I'll try not to assault you every day with my opinions on the new President for 4 years. I'll try.

But today, I will.

Trump's press spokesman briefed the press today on how woefully underestimated the number of people at the Inauguration was and how over estimated the crowds at the Women's March were. Just look on line at the aerial photos and let me know.

Trump also took off the federal government's websites information about climate change today.

His speech yesterday was distopian at best and blatantly wrong at worse.

Lordy, Lordy, I hope to live four more years at least, but at this rate my heart may not take it....

Friday, January 20, 2017

LA LA Land (2)

So, I posted three weeks ago that to miss the Trumpness of  today, Bern and I were going to see LA LA Land. And we did.

And it is great!

I've never seen a movie quite like it. It is a musical movie that succeeds both as a musical and as a movie.

It is a wonderful story--right out of the dreams of la-la-land and Hollywood. And, amazingly, right out of real life.

It's worth the price of admission for the John Legend music and the opening scene. But it is worth so much more. Laughter, tears, amazement, whimsy, beauty (lots of visual beauty) love and loss.

What else would you want? Oh, a little movie magic? Lots of that too.

Must see, I'd say.

Wednesday, January 18, 2017

Life via the New Yorker

My latest edition of The New Yorker arrived today. OK, I know, having a subscription to The New Yorker makes me the kind of liberal elite that offended enough white people in four states to make Donald Trump President. I know, I know, but I love the magazine.And I'm proud to be a Blue State liberal elite, thank you very much....

The cover shows the President-elect (who knew I would be so fond of 'elect' since November that I can't face the fact that that part of the title goes away in two days!!!) in one of those car machines you see outside Walmart. There's an American flag on the hood and he's riding it with Secret Service people's shoulders showing on each side.

And that's my take on all this. President Obama's farewell speech Tuesday and final news conference today demonstrated what has made me adore him, in spite of his inability to truly 'rule' with such opposition from the Republicans--he is a responsible adult.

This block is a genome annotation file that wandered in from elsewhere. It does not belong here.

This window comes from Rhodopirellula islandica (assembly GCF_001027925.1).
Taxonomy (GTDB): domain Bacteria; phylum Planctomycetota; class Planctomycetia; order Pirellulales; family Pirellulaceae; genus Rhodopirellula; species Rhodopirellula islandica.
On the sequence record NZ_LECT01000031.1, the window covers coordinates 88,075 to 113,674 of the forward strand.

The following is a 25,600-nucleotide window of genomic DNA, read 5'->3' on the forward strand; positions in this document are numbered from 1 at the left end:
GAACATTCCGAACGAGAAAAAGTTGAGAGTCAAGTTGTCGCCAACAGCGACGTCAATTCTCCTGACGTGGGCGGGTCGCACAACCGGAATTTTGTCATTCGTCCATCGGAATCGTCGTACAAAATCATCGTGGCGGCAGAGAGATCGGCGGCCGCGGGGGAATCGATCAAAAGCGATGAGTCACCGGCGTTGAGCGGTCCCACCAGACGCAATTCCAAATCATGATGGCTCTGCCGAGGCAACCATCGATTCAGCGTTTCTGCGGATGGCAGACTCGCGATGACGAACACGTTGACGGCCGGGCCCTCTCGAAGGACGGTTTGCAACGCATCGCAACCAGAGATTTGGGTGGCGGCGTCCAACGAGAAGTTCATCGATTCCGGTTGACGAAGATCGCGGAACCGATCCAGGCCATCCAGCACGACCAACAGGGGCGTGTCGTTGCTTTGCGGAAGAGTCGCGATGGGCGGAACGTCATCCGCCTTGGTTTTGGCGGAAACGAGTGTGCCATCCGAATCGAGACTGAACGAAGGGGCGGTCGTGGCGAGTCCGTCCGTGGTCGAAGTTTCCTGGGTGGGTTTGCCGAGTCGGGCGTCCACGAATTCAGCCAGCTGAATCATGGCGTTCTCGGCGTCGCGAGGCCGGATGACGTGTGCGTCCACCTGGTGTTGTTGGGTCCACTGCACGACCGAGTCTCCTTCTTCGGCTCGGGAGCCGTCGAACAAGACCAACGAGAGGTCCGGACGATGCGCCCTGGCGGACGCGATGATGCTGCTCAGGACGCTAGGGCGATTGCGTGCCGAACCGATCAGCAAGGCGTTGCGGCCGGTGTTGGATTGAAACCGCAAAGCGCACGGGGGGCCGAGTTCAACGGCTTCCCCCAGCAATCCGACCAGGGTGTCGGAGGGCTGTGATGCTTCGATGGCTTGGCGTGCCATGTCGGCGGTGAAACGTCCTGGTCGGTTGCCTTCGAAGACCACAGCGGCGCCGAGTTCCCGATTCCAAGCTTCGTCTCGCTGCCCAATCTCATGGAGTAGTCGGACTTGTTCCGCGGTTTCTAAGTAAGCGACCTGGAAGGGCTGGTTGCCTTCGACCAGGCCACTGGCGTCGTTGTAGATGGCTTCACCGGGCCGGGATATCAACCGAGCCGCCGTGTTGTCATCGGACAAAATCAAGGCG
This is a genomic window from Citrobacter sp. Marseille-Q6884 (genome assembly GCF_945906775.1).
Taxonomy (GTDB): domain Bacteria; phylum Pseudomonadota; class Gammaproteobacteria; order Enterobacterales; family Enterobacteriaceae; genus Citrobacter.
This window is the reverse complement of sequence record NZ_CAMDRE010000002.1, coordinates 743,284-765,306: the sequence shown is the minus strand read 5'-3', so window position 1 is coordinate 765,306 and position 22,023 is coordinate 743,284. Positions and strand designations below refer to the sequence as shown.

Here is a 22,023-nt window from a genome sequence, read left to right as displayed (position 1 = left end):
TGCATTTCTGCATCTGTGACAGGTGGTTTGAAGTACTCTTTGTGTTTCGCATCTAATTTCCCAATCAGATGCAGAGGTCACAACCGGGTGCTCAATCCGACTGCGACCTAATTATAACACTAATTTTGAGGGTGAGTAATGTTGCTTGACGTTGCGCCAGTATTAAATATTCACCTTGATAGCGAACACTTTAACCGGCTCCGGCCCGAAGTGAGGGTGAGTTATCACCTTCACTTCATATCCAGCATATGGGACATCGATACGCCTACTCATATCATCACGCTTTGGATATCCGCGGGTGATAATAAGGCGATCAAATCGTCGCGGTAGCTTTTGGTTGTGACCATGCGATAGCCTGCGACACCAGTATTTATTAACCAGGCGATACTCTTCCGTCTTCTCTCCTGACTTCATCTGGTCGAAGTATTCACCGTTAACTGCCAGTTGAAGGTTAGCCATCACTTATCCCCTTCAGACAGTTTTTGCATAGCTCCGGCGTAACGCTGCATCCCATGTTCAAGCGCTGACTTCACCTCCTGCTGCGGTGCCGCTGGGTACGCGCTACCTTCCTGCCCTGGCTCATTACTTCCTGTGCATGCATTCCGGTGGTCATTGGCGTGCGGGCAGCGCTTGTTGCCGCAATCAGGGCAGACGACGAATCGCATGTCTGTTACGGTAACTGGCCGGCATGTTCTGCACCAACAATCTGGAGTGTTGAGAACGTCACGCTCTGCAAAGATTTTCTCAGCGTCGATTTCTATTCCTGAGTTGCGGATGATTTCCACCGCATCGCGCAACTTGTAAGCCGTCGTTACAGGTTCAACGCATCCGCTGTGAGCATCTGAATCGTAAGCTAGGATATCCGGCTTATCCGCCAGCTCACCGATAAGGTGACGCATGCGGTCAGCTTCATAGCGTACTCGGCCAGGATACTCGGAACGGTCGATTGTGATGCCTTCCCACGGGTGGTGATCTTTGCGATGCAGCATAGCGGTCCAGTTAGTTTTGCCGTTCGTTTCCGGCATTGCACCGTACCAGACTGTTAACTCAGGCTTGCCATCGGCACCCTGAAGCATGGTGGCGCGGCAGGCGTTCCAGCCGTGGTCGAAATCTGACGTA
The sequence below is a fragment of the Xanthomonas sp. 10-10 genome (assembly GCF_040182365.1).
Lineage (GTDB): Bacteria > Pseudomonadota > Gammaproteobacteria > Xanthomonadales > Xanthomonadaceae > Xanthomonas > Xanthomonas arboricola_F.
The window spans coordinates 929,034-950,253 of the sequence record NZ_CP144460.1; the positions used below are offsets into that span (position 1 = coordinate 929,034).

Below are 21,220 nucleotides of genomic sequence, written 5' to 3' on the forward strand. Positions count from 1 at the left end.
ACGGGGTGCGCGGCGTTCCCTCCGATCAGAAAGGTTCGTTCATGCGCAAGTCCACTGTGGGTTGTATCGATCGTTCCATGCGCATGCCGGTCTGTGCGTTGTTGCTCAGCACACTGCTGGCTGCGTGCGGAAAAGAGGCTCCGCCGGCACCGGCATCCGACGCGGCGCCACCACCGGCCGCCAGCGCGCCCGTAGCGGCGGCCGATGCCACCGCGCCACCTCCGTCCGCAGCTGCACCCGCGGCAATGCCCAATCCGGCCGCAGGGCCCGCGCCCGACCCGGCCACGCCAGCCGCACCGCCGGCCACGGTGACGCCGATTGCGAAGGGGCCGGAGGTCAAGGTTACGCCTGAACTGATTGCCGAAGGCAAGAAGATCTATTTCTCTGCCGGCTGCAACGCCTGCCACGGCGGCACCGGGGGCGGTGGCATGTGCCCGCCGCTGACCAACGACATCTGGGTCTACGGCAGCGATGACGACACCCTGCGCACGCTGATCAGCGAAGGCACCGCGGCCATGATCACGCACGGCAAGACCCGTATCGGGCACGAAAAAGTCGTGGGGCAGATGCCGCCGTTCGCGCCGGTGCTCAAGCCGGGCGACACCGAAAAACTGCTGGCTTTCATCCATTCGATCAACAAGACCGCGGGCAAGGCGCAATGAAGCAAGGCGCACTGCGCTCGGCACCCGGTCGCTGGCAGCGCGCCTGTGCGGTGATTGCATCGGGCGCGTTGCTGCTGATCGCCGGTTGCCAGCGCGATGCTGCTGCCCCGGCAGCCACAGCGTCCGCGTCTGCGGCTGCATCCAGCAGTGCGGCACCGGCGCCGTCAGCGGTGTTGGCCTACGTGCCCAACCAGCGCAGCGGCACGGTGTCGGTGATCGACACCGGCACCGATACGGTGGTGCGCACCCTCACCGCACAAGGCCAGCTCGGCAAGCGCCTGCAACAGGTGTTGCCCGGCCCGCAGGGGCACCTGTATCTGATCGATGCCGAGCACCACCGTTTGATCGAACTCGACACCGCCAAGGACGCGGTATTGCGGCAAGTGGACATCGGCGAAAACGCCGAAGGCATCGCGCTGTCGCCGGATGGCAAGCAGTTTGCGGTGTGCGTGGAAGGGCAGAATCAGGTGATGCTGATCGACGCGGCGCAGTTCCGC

He even said in his press conference that 'no-drama Obama' was exactly who he was. A grown up, for goodness sake has been our leader for eight years.

The New Yorker cover depicts 'the Donald' as a child.

I've had two children and now four grand-daughters and I've been a child and I've known a multitude of children. And now, in my mind, one will be our President.

Even Ivanka, his wife, said in an interview that she sometimes felt she had 'two children'--Baron and Donald. And who, I ask you, names their son "Baron"? I would have named one of my little plastic men--of which I had hundreds as a child--'Baron'. But a real human being? I don't think so.

Hopefully someone will keep feeding quarters into the car ride to keep our boy President occupied and let career folks run the country.

Just me talkin'.....

Just me hoping....

OK, I don't do this kind of thing....

I tend to think of myself as "with it". Then I remember I don't have a Facebook page, I don't tweet, I have a flip-phone, for God's sake. I'm not 'with it' at all.

I listened on line to an 8 minute video of music by Marconi Union called "Weightless" because it was seen as the best 'music therapy' music ever. And I admit, my calmness after 8 minutes was a tad surprising--since I'm 'calm' already. I wasn't sure I could stand up, for example. And my Tinnitus 'crickets' were gone (and still are, an hour later)!

So, though I don't do this kind of thing, I suggest you go on line and find "Weightless" by Marconi Union and listen to it and see how you feel.

I may find a way to listen to it daily.....

Something to ponder.

Tuesday, January 17, 2017

Something from the past...

I noticed several people had viewed this 2009 post so I read it and thought it worth re-posting.

Wednesday, April 8, 2009

wearing a collar

Several months ago I bumped into a member of St. John's, the parish I serve, in a grocery store. I gave her a hug and she said, "I don't think I've ever seen you without a clerical collar."

That's one reason for not wearing clerical garb--the black shirt and wide, circular band of white collar--you don't have to...people see you in it anyway. The truth is I haven't worn a collar for five or six years now but there was no way I could convince that devoted member of the parish. "You wear one every Sunday," she said. And I believed that's what she saw every Sunday.